Douglas Duane O’Connor, age 34, of Nashua, MT passed away Friday, August 14, 2009 between Fort Peck and Glasgow, MT from a motorcycle accident.
Doug began his life April 15, 1975 in Jordan, MT the oldest of four children. At an early age he moved to Bozeman, and then to Helena, MT where he attended grade school and high school. He later attended college for two years.
Doug loved the recreational life that the Nashua area had to offer. Hunting and fishing had become a favorite pass time. His musical aspirations were at an all time high with his purchase of a baby grand piano and his self taught guitar talent. Doug was an extremely skilled chef and organized most of the meals for family gatherings. He was an avid agate hunter and had set up his rock shop at his new home. Doug was every ones favorite, you always lived and laughed to the fullest when in his presence. Doug was a Jack of all Trades and a Master of Many, whether truck driving, carpentry, decorative tile or taking the buck out of Dad’s many horses. He never complained and always made a hand. Doug showed up early and stayed late.
Doug left two children, Brenna and Shamrock of Missoula, who he loved with all his heart. He is also survived by his parents, Jim O’Connor of Wolf Point and Linda Parks of Miles City; brother, Clell (Emily) O’Connor of Helena; sisters, Amy O’Connor of Billings, MT and Sarah (Dave) Ludwig of McHenry, ND; four nephews and one niece. Doug felt he had found his life in Nashua and his life long love in Melinda Morrow.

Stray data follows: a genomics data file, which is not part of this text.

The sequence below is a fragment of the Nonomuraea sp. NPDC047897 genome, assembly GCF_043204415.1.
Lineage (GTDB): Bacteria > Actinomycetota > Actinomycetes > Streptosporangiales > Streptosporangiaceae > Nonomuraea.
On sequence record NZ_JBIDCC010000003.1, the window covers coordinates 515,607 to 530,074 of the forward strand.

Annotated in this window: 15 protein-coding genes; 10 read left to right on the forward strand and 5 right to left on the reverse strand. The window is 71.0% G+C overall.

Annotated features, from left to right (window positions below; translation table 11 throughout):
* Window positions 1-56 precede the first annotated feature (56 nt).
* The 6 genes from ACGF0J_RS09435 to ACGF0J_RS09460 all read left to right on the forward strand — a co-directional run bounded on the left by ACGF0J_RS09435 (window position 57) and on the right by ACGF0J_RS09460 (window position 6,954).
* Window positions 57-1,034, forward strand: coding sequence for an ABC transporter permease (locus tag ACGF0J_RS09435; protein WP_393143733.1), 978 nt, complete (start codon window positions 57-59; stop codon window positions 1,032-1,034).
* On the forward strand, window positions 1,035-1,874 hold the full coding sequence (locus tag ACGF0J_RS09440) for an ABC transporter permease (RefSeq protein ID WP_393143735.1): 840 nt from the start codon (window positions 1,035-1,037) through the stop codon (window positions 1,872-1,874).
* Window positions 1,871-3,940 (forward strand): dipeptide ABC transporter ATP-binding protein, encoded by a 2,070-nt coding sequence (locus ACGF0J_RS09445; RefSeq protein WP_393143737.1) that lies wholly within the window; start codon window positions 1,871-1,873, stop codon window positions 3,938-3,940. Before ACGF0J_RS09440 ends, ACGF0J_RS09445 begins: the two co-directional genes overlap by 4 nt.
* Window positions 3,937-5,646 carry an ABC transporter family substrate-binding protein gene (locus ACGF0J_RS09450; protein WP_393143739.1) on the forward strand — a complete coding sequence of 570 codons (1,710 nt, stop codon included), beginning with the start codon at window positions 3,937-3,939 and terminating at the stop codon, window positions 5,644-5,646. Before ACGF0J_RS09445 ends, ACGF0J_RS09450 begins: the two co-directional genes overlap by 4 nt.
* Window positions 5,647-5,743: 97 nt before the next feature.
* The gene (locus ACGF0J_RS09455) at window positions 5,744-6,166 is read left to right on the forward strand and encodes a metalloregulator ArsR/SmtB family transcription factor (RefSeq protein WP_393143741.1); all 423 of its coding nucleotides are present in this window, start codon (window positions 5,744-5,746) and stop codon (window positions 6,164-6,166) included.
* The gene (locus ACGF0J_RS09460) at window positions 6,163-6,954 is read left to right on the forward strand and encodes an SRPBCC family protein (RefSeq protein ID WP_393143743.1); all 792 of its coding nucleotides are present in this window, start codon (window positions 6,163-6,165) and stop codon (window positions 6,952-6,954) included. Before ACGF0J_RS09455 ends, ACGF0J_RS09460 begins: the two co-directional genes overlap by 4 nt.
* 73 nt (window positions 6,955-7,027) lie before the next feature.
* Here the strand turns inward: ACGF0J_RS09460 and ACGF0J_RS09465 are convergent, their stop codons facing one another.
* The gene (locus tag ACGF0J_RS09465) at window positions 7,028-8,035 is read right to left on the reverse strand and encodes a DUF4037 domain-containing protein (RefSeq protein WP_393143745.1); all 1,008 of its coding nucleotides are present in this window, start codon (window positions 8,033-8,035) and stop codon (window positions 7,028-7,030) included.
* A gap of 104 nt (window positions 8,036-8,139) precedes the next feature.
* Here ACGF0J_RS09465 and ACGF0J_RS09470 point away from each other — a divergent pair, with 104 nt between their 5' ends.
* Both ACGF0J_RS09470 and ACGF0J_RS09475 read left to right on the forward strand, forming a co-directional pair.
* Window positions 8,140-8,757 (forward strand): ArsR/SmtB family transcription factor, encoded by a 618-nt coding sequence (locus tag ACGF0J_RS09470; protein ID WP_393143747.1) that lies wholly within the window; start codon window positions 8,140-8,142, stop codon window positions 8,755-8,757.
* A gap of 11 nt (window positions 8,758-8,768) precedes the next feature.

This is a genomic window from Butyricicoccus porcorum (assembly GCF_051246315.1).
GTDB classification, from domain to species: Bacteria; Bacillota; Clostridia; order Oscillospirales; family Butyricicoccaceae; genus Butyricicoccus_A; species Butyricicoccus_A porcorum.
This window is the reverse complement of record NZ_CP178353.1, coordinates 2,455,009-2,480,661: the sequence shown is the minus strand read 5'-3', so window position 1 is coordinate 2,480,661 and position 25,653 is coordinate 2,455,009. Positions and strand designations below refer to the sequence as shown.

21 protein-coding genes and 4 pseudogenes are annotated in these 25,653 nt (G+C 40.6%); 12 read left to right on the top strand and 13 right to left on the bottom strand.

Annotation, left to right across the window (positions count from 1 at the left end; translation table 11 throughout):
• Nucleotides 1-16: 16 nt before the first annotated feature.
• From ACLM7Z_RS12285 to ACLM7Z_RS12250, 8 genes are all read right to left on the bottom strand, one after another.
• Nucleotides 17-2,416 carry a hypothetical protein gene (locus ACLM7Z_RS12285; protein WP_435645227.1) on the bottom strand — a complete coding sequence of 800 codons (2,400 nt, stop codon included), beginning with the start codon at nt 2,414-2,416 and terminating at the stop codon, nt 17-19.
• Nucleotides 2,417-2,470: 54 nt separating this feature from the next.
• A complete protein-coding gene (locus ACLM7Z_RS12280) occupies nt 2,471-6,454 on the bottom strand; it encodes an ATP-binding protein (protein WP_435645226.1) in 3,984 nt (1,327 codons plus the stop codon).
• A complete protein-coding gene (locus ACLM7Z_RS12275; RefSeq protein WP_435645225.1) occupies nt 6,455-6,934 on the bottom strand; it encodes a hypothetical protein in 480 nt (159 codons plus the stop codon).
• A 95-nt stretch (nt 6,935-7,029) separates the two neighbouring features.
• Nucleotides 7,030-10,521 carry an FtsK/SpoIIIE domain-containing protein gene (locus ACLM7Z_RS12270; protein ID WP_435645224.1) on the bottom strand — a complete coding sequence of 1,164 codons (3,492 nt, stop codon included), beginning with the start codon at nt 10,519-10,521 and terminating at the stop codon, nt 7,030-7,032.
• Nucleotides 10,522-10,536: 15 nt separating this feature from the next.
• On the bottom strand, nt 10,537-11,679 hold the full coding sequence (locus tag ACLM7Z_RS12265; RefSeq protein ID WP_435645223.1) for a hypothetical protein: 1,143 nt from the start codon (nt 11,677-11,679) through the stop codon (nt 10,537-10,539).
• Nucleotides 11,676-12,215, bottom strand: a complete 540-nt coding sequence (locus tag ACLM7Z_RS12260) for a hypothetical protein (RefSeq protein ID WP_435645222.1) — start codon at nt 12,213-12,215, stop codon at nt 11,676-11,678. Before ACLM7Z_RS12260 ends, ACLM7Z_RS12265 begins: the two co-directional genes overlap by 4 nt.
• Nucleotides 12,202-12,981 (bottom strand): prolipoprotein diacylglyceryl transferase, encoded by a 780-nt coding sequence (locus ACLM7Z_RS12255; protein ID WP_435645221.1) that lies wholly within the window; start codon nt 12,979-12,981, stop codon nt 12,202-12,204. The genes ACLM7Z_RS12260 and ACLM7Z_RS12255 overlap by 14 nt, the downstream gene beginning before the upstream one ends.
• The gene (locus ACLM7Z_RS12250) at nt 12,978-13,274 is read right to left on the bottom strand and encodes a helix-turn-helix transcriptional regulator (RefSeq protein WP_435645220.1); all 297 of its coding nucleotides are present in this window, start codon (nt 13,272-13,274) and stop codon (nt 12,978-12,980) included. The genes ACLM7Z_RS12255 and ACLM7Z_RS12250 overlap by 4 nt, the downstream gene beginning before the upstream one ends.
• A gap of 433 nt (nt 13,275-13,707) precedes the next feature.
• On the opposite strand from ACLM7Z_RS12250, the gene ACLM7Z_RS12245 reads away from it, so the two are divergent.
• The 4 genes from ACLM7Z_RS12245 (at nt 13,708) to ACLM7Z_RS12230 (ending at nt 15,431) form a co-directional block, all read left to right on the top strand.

Funeral services or Celebration of Life will be Wednesday, August 19, 2009 at 1:00 p.m. at Clayton Stevenson Memorial Chapel in Wolf Point with Pastor Jay Cummins officiating. Interment will follow at Greenwood Cemetery, Wolf Point.
Condolences may be sent to the family by visiting www.stevensonandsons.com or Clayton Stevenson Memorial Chapel, P.O. Box 130, Wolf Point, MT 59201. Clayton Stevenson Memorial Chapel in Wolf Point has been entrusted with the arrangements.
Verses for MF
The Cowboy rode a moonbeam,
To a distant star last night;
His chaps and spurs were quiet,
As he galloped to the light.
Round-up time was over;
He knew that time would come;
When cowboys ride that last big ride,
Beyond the shining sun.
His friends that went before him,
Are there to lead the way;
They tell him how they’ve missed him,
Rejoicing on this day.
Don’t cry for this young cowboy,
He’s passed the final test;
The Big boss called him home tonight,
To find his final rest.
“It is not the critic who counts, not the man who points out how the strong man stumbled, or where the doer of deeds could have done better. The credit belongs to the man who is actually in the arena; whose face is marred by the dust and sweat and blood; who strives valiantly; who errs and comes short again and again; who knows the great enthusiasms, the great devotions and spends himself in a worthy cause; who at the best, knows in the end the triumph of high achievement, and who, at worst, if he fails, at least fails while daring greatly; so that his place shall never be with those cold and timid souls who know neither victory or defeat.”
By Theodore Roosevelt